After two years in France, Petitot returned to the North, mostly helping and studying the people of the Great Slave Lake area. By 1883, however, ill health forced him to end his missionary work and return to France. Honoring his scientific contributions, he was awarded the 1883 Back Prize by the Royal Geographical Society.[9]

He became a parish priest October 1, 1886 at Mareuil-lès-Meaux, France. Here, he ministered to the sick, and published books and articles on Northern Canada. He died in 1916.


Partial bibliography

In French language:

  • Vocabulaire Français-Esquimau OCLC 46291818
  • Les Amérindiens du nord-ouest canadien du 19e siècle selon Emile Petitot préc. d'une prés. gén. des indiens dènè-dindjié (The Amerindians of the Canadian Northwest in the 19th century, as seen by Émile Petitot), OCLC 179804765
  • Monographie de Dènè-Dindjié., OCLC 77347629
  • De l'origine asiatique des Indiens de l'Amérique arctique, OCLC 45903111
  • Petit vocabulaire sarcis, OCLC 35326154
  • Mémoire abrégé sur la géographie de l'Athabaskaw-Mackenzie et des grands lacs du bassin arctique de l'Amérique, ISBN 066504819X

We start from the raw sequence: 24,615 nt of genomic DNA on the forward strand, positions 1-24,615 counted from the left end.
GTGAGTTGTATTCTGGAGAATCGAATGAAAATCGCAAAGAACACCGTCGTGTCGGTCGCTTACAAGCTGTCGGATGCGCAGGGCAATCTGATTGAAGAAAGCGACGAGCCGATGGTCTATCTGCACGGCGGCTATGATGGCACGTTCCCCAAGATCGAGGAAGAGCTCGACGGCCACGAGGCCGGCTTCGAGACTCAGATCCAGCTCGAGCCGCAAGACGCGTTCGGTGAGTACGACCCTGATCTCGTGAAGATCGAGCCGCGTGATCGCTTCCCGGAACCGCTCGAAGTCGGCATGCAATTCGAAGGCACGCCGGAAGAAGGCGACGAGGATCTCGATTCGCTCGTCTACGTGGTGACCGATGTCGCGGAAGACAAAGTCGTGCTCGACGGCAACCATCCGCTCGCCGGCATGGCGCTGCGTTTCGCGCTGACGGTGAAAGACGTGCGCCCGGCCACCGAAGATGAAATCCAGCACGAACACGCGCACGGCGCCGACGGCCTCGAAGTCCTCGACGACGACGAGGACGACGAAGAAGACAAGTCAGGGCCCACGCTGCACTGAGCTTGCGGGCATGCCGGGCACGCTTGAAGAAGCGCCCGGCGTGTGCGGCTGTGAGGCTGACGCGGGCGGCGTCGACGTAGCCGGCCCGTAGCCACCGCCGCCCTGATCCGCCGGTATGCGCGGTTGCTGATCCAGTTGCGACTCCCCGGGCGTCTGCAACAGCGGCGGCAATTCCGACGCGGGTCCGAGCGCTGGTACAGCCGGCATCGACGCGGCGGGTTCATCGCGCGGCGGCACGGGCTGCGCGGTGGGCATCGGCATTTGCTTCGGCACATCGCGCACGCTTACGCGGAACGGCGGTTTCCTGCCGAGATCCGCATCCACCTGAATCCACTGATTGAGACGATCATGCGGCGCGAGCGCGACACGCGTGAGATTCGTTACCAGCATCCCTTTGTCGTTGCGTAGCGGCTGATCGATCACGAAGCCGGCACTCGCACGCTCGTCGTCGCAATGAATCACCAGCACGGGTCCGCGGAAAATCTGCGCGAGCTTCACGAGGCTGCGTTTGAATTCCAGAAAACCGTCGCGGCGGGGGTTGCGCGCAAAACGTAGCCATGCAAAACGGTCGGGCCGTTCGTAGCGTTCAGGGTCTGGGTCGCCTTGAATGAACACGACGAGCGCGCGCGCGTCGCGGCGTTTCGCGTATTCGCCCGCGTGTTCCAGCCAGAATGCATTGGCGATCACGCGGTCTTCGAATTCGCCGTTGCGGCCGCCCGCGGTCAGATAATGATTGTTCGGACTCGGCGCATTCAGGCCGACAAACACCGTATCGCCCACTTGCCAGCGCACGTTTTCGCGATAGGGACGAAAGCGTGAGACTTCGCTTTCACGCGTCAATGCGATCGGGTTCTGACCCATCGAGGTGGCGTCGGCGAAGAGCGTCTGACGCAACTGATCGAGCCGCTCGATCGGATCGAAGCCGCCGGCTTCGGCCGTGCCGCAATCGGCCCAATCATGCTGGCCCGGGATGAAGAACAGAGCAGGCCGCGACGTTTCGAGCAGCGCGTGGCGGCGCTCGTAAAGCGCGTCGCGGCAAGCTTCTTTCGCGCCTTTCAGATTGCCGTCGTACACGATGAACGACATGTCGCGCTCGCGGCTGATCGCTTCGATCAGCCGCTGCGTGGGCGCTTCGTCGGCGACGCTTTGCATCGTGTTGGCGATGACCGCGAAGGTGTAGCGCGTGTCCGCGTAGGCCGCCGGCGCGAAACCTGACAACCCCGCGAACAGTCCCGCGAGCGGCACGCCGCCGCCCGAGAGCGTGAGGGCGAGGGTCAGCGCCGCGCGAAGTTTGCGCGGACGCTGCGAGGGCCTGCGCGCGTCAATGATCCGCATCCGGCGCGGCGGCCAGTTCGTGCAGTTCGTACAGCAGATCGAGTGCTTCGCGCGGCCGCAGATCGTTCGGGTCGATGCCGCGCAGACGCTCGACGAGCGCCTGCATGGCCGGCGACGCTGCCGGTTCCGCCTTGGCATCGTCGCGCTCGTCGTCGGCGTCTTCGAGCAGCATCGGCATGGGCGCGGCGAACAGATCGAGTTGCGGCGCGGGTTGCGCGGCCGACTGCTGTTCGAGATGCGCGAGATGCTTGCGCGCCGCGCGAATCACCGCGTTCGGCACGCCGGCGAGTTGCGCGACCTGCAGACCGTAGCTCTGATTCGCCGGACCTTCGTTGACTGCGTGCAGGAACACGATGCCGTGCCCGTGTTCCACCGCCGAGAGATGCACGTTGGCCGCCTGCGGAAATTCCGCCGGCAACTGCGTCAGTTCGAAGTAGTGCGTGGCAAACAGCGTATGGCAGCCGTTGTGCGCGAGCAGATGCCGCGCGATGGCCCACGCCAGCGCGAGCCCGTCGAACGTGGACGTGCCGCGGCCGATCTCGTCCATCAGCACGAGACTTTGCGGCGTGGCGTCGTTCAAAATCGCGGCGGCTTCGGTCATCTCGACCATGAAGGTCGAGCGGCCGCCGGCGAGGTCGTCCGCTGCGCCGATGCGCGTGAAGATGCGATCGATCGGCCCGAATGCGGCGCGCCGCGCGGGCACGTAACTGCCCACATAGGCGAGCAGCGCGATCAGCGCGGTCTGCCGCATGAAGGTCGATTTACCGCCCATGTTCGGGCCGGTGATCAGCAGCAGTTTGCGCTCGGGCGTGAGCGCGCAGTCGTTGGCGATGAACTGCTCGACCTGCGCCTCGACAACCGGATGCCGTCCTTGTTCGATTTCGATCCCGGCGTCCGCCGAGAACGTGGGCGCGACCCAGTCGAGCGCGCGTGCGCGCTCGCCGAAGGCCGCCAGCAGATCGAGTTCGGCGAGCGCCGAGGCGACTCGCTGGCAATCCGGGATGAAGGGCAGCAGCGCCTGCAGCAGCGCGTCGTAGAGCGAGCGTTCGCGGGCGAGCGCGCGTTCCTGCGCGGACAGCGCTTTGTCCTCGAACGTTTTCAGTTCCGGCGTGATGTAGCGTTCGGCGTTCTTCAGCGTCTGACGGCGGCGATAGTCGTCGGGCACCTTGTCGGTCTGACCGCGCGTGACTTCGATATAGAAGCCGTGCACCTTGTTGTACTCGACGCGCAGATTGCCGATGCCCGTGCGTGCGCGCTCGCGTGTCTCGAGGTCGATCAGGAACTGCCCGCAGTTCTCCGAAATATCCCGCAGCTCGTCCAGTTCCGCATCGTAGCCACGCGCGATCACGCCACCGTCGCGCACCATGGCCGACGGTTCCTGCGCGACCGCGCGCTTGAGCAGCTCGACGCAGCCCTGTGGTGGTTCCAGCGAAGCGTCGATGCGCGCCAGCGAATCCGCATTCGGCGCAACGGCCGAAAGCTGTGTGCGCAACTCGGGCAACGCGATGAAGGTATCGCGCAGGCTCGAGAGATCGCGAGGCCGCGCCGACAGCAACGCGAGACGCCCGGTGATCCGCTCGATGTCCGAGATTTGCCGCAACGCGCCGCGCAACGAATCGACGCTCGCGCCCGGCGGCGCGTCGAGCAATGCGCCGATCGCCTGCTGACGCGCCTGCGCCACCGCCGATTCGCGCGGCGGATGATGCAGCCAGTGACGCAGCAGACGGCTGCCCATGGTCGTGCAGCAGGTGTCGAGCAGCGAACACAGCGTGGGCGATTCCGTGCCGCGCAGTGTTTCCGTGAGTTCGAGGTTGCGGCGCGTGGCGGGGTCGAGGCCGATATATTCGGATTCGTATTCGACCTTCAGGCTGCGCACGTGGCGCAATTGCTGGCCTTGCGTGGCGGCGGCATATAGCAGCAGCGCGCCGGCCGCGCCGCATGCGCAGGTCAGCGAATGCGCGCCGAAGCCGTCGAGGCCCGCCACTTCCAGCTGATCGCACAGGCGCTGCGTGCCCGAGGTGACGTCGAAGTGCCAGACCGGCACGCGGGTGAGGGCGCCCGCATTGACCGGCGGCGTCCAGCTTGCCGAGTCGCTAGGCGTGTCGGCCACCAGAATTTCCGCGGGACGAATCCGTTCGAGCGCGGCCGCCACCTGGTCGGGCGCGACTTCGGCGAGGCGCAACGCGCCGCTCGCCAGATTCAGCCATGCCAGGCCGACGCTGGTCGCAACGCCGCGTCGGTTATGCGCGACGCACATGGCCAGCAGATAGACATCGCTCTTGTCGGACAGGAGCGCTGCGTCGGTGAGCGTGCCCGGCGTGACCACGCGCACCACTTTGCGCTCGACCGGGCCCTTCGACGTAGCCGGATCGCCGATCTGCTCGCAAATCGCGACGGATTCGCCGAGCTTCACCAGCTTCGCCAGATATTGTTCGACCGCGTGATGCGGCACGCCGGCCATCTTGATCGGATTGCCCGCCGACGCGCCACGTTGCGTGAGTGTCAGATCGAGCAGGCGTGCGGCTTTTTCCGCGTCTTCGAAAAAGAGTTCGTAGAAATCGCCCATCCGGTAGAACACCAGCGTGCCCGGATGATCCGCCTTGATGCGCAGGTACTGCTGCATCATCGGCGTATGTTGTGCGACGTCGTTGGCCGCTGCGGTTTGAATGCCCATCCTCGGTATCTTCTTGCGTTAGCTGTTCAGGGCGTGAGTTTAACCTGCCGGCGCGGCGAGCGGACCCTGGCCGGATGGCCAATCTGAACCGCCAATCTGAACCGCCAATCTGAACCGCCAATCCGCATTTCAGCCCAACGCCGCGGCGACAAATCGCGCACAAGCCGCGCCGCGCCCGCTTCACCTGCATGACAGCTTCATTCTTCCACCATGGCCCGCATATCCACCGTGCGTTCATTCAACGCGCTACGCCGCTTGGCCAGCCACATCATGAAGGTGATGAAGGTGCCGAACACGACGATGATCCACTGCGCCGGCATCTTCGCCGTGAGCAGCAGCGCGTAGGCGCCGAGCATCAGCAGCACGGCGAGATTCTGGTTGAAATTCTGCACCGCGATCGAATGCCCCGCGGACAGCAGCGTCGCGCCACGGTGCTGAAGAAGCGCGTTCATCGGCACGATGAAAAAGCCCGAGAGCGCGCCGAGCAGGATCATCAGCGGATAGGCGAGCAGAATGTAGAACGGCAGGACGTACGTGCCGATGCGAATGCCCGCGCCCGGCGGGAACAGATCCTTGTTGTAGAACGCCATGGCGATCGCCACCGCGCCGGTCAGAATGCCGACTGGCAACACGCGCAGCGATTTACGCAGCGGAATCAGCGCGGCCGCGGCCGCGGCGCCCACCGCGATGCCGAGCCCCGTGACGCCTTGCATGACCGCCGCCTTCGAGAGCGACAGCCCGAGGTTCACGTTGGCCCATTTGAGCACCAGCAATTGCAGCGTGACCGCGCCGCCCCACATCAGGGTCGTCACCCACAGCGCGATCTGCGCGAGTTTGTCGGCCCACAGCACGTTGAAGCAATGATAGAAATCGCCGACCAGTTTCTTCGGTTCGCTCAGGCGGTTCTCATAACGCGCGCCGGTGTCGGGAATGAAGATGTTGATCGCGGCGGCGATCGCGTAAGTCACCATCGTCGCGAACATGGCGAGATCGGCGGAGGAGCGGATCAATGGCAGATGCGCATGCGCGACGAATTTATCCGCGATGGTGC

• (1874). Outils en pierre et en os du MacKenzie (cercle polaire arctique), OCLC 67291221
  • (1876). Dictionnaire de la langue dènd̀indjié ; dialectes montagnais ou chippewayan, peaux de lièvre et loucheux renfermant en outre un grand nombre de termes propres a sept autres dialectes de la même langue; précédé d'une monographie des dènè-dindjié, d'une grammaire et de tableaux synoptiques des conjugaisons, OCLC 78851365
  • (1884). De la formation du langage. Mots formés par le redoublement de racines hétérogènes, quoique de signification synonyme, c'est-a-dire par réitèration copulative, OCLC 67290388
  • (1890). Accord des mythologies dans la cosmogonie des Danites arctiques, OCLC 253141763
  • (1891). Autour du grand lac des Esclaves, OCLC 13624838
  • (1911). Dates importantes pour l'histoire de la découverte géographique de la puissance du Canada., OCLC 62929581

Musical score

  • (1889). Chants indiens du Canada Nord-Ouest, OCLC 47709084


  • 2001, I, Emile Petitot — Arctic Explorer and Missionary, a Getaway Films documentary.[10]


  1. ^ a b c d "PETITOT, ÉMILE (named at birth Émile-Fortuné; also known as Émile-Fortuné-Stanislas-Joseph)". University of Toronto/Université Laval. Retrieved 2009-01-12. 
  2. ^ "Church of Our Lady of Good Hope National Historic Site of Canada". Retrieved 2009-01-12. 
  3. ^ a b c Savoie, Donat. "Emile Petitot (1838-1916)". Arctic (Ottawa: 35 (3): 446-447. 
  4. ^ "Émile Petitot". Retrieved 2009-01-12. 
  5. ^ "The son of the sun". Radio Premiere Chaine. Retrieved 2009-01-12. 
  6. ^ a b "Petitot River". Retrieved 2009-01-12. 
  7. ^ "Tuktut Nogait National Park of Canada". Parks Canada. Retrieved 2009-01-13. 
  8. ^ Fraser, J.K. (December 1952). "Identification of Petitot's Riviere La Ronciere-le Noury". Arctic ( 5 (4): 227. 
  9. ^ Proceedings. Royal Geographical Society. 1883. pp. 361. 
  10. ^ "I, EMILE PETITOT - ARCTIC EXPLORER AND MISSIONARY". Retrieved 2009-01-12.